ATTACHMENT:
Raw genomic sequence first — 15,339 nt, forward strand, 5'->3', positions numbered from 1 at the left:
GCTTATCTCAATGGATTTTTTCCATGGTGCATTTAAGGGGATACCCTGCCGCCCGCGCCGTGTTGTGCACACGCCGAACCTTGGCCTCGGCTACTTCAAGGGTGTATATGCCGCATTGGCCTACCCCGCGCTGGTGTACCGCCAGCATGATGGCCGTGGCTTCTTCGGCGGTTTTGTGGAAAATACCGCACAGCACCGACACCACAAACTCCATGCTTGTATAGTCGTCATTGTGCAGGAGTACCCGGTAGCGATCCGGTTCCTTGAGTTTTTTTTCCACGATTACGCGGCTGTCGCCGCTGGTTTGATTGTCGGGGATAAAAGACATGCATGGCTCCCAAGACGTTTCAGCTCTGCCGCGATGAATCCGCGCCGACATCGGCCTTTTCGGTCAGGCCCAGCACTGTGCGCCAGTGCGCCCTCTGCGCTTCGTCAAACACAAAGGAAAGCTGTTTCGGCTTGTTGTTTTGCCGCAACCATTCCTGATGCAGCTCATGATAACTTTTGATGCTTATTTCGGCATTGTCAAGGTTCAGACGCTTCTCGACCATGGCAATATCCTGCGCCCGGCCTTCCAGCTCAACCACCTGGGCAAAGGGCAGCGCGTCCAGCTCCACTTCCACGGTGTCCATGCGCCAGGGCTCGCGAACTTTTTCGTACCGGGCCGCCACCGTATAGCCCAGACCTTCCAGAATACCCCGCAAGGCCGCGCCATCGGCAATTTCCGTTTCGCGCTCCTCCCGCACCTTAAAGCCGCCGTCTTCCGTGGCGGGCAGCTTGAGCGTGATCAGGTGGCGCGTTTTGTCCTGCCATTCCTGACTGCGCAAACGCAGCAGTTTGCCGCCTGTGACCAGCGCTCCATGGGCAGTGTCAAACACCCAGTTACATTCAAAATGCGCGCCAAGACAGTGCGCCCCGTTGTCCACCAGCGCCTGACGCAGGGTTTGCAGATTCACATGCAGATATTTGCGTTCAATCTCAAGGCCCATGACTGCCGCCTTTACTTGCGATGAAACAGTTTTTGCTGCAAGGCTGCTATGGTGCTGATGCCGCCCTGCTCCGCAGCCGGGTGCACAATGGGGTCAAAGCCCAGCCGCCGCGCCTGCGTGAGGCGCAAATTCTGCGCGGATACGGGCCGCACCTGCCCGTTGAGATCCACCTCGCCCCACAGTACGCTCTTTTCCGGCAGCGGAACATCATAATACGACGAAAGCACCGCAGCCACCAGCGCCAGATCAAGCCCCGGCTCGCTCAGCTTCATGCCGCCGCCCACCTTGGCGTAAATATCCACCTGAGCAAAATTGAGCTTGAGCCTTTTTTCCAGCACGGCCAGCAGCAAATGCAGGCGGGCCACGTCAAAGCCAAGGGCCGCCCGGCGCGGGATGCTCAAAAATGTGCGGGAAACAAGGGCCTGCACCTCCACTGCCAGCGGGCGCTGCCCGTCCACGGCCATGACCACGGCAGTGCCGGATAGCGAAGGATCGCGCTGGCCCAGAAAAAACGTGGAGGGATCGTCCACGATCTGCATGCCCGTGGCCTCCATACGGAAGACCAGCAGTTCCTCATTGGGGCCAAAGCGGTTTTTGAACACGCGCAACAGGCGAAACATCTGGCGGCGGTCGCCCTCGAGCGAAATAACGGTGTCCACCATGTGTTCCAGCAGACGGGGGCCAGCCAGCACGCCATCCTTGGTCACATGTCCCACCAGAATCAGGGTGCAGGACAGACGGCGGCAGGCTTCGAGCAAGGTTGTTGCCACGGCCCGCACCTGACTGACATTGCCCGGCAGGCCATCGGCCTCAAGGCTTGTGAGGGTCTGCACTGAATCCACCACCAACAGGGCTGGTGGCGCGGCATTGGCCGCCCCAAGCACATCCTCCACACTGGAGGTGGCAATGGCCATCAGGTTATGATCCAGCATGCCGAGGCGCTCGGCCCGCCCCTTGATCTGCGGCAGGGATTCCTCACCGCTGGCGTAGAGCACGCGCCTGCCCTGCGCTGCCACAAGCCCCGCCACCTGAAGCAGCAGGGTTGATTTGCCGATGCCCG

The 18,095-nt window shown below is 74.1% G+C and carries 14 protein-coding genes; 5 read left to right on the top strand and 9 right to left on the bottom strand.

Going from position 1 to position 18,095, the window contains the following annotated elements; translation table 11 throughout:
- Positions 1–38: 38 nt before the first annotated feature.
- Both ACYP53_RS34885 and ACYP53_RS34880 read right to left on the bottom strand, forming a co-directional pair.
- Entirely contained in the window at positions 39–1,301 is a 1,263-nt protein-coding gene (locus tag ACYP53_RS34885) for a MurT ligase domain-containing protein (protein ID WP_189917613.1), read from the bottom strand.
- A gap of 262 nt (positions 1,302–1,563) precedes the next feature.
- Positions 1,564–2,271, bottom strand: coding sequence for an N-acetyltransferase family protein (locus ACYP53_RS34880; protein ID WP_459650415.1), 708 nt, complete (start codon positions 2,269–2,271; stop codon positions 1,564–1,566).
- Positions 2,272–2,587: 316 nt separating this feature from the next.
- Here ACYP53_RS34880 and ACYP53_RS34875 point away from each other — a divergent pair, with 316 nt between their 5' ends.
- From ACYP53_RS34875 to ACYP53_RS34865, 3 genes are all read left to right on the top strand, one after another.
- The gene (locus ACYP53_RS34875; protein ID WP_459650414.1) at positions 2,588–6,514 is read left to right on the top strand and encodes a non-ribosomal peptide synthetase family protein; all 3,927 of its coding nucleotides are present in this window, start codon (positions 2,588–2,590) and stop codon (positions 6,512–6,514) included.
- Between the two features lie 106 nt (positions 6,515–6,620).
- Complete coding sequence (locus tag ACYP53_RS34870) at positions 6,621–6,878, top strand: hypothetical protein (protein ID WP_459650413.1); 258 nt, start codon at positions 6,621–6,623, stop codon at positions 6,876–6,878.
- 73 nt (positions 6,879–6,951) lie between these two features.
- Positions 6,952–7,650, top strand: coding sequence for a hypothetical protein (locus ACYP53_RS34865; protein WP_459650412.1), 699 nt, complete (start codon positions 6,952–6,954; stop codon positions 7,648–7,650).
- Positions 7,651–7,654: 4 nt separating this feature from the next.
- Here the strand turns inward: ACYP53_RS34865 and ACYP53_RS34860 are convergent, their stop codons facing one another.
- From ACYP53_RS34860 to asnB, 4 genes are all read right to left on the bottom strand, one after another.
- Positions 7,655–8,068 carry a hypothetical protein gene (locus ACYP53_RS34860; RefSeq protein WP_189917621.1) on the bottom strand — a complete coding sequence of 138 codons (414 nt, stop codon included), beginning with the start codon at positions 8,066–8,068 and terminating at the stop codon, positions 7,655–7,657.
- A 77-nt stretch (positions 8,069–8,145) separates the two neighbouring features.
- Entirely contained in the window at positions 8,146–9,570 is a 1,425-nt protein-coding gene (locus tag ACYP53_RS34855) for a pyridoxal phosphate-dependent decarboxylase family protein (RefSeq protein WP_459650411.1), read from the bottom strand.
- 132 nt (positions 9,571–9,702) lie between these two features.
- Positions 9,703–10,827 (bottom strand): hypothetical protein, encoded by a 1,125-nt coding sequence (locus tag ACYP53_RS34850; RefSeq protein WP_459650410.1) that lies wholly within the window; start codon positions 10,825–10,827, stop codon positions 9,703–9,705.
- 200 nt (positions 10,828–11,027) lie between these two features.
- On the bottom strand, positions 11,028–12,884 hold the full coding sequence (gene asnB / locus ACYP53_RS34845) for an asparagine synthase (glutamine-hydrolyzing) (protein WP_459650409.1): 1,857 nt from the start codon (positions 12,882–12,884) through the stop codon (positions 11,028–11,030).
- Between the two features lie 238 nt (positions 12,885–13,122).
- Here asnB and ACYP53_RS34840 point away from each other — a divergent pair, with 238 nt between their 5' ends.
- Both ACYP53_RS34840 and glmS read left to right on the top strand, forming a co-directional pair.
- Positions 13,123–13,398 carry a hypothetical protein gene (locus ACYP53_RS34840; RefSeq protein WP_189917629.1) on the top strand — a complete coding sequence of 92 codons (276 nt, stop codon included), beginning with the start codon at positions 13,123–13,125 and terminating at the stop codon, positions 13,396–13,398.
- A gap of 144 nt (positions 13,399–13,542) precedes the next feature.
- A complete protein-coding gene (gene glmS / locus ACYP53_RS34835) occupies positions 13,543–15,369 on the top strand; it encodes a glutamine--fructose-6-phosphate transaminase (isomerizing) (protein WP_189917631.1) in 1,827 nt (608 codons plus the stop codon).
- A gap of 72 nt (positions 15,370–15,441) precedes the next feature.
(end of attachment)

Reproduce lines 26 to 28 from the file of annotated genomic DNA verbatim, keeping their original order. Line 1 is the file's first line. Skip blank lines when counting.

- 200 nt (positions 10,828–11,027) lie between these two features.
- On the bottom strand, positions 11,028–12,884 hold the full coding sequence (gene asnB / locus ACYP53_RS34845) for an asparagine synthase (glutamine-hydrolyzing) (protein WP_459650409.1): 1,857 nt from the start codon (positions 12,882–12,884) through the stop codon (positions 11,028–11,030).
- Between the two features lie 238 nt (positions 12,885–13,122).